The combat consists of three main actions: attack, defend, and casting spells, while spamming the attack combo (which has a certain rhythm for it to be executed) could be the easiest most of the time, the fun of playing multiplayer is to combine spells or charge attacks with the other players, these fusions can be tricky to pull off since they require perfect timing and positioning. When charging a spell your character will summon a magic ring and when releasing the button the spell will be triggered, to fuse a spell you need to have two to four rings positioned just right and be released at the same time, this mechanic is easily the most enjoyable aspect of the gameplay and if it's executed right it can make a Caravan almost invincible, which is not that easy and require a lot of synergy with your team players to pull off, so it never felt overpowered, quite the opposite a lot of times while we wanted to make a devasting LVL 3 spell the only thing we achieve was three LVL 1 spells, at first is almost like a gamble but in time it can be a super useful and satisfying tool of destruction.

There are no fixed jobs unlike in other entries, it depends more of the role you want your character to be and the stats you decide to grow, although the races come with unique perks I strongly suggest that you play however you like. The problem with the combat is if your party goes more with a physical melee build, it would be repetitive, so I strongly recommend that you try magic even if it's not your normal playstyle, it will be worthy. The game only has so many dungeons but, every time you take the drop of Myrrh of a dungeon, the next time you try to take another one (it takes two in-game years for a dungeon to restore its Myrrh) it will be harder than the last time, so every dungeon has 3 LVL cycles, the third being the hardest and challenging, with new enemies and in some cases new areas to explore, it relieves the repetition a little because you're going to repeat these dungeons quite a while.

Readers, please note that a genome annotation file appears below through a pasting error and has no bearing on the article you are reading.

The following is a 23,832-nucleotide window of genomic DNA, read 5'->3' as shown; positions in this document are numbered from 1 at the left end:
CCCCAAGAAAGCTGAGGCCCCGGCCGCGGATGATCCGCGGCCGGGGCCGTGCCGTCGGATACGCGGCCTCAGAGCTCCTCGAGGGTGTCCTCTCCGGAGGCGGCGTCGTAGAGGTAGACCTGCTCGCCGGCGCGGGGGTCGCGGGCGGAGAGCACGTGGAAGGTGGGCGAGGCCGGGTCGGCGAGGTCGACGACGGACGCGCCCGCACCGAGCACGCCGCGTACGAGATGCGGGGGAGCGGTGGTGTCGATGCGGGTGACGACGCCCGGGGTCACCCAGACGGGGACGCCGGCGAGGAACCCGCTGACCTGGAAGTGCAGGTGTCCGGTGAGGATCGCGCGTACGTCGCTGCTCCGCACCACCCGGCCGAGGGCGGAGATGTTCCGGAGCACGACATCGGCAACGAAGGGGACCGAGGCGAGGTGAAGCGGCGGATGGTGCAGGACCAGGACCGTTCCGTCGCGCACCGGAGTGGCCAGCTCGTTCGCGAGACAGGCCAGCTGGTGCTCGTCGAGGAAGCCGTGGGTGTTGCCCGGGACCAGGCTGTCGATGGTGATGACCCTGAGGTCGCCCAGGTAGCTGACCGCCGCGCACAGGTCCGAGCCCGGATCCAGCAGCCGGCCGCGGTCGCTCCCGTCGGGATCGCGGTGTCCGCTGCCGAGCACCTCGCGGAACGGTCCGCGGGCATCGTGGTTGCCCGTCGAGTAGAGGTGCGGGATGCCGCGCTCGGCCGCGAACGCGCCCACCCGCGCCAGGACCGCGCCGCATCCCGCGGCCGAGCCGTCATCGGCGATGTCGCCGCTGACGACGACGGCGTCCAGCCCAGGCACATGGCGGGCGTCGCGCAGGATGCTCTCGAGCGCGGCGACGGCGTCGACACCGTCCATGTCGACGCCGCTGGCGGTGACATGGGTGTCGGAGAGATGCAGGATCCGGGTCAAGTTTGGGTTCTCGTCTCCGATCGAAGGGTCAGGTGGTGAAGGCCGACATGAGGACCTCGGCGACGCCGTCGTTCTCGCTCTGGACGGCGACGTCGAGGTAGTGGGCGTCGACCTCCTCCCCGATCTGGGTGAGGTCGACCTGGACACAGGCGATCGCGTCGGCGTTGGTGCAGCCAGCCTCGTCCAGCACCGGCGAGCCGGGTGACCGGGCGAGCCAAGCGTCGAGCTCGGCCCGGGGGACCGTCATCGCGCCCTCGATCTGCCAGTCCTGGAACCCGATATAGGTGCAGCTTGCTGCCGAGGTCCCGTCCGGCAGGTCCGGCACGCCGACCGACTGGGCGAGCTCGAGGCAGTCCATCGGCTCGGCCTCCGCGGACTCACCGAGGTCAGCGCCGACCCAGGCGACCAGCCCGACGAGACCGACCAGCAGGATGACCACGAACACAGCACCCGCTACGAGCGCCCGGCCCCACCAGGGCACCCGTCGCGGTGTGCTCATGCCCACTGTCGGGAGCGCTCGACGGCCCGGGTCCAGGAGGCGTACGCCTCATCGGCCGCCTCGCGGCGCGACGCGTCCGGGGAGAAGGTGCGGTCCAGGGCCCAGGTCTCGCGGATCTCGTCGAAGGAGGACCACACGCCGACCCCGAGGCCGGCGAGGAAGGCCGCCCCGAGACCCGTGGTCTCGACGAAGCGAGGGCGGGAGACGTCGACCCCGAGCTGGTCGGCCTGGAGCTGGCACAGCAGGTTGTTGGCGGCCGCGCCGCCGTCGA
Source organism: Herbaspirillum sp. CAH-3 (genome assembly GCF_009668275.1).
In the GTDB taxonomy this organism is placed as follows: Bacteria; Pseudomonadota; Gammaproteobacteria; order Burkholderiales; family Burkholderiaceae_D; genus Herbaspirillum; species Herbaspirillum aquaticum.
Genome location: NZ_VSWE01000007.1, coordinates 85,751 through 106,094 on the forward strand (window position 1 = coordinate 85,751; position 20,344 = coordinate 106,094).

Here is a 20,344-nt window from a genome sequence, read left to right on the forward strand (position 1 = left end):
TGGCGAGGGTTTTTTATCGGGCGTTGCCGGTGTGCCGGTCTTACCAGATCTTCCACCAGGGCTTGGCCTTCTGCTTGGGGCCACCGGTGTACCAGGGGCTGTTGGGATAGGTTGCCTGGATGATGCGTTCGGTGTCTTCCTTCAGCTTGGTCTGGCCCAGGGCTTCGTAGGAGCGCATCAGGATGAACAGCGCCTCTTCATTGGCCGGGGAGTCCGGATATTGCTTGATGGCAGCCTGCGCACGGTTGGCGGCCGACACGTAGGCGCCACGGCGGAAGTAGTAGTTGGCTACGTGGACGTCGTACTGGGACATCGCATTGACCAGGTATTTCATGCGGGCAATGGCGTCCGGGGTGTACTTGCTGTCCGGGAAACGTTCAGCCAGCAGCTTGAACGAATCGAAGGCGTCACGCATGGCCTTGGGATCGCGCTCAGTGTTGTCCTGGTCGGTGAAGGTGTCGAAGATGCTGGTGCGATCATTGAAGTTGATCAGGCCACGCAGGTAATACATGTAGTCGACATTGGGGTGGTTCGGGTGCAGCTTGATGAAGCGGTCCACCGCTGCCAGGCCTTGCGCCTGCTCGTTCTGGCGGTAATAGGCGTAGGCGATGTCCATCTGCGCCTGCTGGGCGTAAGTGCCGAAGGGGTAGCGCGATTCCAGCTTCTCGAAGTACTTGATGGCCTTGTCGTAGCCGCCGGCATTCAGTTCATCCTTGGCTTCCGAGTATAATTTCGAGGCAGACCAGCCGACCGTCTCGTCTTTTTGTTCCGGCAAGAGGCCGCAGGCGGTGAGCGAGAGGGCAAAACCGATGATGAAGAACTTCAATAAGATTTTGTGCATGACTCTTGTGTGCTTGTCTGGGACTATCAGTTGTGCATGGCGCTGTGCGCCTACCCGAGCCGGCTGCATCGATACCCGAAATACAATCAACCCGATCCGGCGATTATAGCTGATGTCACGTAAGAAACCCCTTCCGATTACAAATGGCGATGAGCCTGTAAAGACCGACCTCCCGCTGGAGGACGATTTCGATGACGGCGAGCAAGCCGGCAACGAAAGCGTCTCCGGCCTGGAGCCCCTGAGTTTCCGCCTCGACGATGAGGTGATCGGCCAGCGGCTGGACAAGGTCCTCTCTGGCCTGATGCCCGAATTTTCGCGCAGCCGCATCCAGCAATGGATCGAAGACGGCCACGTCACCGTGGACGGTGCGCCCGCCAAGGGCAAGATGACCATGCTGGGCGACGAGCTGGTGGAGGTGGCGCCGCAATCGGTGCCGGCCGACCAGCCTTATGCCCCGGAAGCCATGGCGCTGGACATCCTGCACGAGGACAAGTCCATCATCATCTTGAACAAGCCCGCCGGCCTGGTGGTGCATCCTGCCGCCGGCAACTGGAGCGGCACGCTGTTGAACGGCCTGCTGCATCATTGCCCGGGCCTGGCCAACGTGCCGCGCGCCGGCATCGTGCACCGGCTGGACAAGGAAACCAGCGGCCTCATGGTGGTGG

Normally repeating dungeons to grind items or exp would be such a chore but FFCC gets away with it with its art direction and music. First and foremost the art direction is amazing, it has aged amazingly well to this day that it doesn't feel like a 20-year-old game, every location, dungeon, or character speaks volumes with just a glimpse of them, it has a lot of variety and it makes this world truly alive, not only they're flawlessly designed they are unique, the variety of levels is staggering, be a swamp, a mansion or a cave, every place feels so detailed like a stage play.